Ainsworth took pains to research thoroughly the historical background of his novels. As a result, his books have a strong sense of setting; the descriptions of buildings, clothing, and surroundings are vivid. His pages are populated with clearly drawn and believable historical figures. Jack Sheppard has all of these characteristics. Ainsworth was prepared, however, to change the past for the sake of his story. In this novel, for example, he turns the real Jonathan Wild, a historical figure of ambiguity, into an unmitigated villain.
Ainsworth shared with many of his contemporaries the belief that the characters in his works should be judged by the omniscient narrator. Using simple, black-and-white criteria, Ainsworth judges his characters as loyal or disloyal, brave or cowardly, noble or ignoble. Sometimes the author uses description to tell his readers what they should think of a character; sometimes he provides summary judgments. The author’s voice is rarely unheard in Ainsworth’s novels, whether as a moral judge or as a guide pointing out scenes. Jack Sheppard is no exception.
Ainsworth also wrote melodramatic episodes that were popular with his early nineteenth century audience. (Jack Sheppard was adapted for the stage in eight pirated versions—a measure of the novel’s popularity.) He depicts the scene in which Wild throws Sir Rowland Trenchard into the well in especially lurid colors. Ainsworth fills his pages with examples of cruelty, violence, brutality, and murder. Sometimes this is effective and appropriate to the subject matter, but at other times it becomes an artistic flaw. Ainsworth focuses so closely on the details of Wild’s cruelty (a depth of cruelty unusual by Victorian standards) that he fails to explain why the character is so malevolent. His failure to explain makes the character seem less real. (Several of Ainsworth’s later novels also include characters whose villainy has no motives.)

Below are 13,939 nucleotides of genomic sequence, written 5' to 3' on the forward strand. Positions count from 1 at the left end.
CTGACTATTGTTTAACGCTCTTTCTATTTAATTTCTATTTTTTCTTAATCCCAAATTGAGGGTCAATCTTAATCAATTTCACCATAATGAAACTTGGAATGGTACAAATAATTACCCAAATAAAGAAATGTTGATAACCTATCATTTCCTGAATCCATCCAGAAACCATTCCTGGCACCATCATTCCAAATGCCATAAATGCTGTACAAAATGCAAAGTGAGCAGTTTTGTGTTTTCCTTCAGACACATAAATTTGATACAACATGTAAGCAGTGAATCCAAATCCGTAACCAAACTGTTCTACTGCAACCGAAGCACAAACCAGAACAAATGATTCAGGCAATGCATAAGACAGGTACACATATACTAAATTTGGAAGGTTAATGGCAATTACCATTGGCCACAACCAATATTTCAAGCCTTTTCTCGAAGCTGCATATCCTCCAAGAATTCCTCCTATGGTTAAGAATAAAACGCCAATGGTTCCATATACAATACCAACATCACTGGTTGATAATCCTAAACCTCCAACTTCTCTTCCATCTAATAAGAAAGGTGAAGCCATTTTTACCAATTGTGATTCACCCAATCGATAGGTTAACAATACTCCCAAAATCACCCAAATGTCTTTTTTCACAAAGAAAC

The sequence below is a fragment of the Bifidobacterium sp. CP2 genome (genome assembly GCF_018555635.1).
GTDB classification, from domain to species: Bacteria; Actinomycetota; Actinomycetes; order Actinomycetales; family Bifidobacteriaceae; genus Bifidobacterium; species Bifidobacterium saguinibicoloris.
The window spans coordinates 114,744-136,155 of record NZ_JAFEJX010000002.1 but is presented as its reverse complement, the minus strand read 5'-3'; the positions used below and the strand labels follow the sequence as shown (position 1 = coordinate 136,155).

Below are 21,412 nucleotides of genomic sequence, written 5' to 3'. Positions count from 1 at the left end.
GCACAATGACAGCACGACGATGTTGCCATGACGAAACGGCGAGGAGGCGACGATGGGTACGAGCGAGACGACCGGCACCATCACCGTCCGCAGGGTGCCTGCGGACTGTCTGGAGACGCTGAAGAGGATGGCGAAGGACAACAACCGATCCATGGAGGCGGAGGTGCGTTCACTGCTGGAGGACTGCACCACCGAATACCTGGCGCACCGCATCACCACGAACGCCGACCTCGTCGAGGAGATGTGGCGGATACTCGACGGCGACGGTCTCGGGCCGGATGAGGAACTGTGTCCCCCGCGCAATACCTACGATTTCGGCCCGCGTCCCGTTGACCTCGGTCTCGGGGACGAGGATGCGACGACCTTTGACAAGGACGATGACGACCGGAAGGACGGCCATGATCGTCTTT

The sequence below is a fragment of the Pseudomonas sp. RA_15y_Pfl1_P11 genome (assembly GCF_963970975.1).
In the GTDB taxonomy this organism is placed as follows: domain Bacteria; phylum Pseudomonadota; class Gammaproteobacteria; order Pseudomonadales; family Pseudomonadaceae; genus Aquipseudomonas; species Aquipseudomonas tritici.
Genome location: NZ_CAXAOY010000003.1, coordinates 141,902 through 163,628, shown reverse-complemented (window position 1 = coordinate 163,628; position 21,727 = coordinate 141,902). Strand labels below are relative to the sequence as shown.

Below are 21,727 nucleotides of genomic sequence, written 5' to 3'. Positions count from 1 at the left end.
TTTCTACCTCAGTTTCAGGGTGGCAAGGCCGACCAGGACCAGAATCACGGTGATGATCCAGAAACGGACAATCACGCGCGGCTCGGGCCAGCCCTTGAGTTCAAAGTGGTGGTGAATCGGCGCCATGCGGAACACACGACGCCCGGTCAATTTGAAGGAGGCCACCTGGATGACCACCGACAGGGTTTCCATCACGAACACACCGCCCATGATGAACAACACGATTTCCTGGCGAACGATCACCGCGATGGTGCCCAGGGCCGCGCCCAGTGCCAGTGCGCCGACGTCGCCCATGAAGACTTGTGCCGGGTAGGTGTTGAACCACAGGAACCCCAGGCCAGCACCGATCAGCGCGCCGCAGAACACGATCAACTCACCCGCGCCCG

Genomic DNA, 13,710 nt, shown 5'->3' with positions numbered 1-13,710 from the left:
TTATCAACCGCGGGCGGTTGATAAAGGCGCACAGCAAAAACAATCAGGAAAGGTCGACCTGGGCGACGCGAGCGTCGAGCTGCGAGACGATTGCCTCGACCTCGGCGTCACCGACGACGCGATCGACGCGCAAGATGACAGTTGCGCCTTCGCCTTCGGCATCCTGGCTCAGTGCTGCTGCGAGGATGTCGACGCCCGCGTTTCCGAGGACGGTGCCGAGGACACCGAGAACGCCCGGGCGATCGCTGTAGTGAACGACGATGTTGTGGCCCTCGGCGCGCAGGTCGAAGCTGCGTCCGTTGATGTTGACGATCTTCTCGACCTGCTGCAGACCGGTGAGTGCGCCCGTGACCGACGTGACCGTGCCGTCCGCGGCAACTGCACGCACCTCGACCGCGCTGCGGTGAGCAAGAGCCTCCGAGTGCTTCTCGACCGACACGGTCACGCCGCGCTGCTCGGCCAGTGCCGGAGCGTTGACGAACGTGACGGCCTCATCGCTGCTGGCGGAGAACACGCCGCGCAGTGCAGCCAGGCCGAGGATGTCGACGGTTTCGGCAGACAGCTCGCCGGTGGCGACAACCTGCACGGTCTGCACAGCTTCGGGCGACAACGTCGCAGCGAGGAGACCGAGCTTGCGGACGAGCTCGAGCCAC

Jack Sheppard reflects the concerns and interests of the society that produced it. Its historical approach was attractive at a time when the study of history was very popular. Its concern with urban violence and criminality came at a time when worries about maintaining public order in the streets were at the forefront of public debate. Its melodramatic passages were to the taste of a generation that liked terror and the exaggerated display of emotions.
At the height of his popularity, Ainsworth earned the princely sum of 1,500 a novel from his publishers, in addition to his handsome income from editing Bentley’s Miscellany and Ainsworth’s Magazine. Later generations of readers came to dislike Ainsworth’s melodrama; after the mid-1850’s, his novels ceased to sell and his career went into decline. Ainsworth knew that the tastes of his audience were changing, but he was unable to change with them. Instead, he continued to produce novels in the Newgate and picaresque traditions. When he at last began to write novels set in the nineteenth century, he was too late to regain his readership. By the end of his career, he was lucky to get as much as 50 for a novel.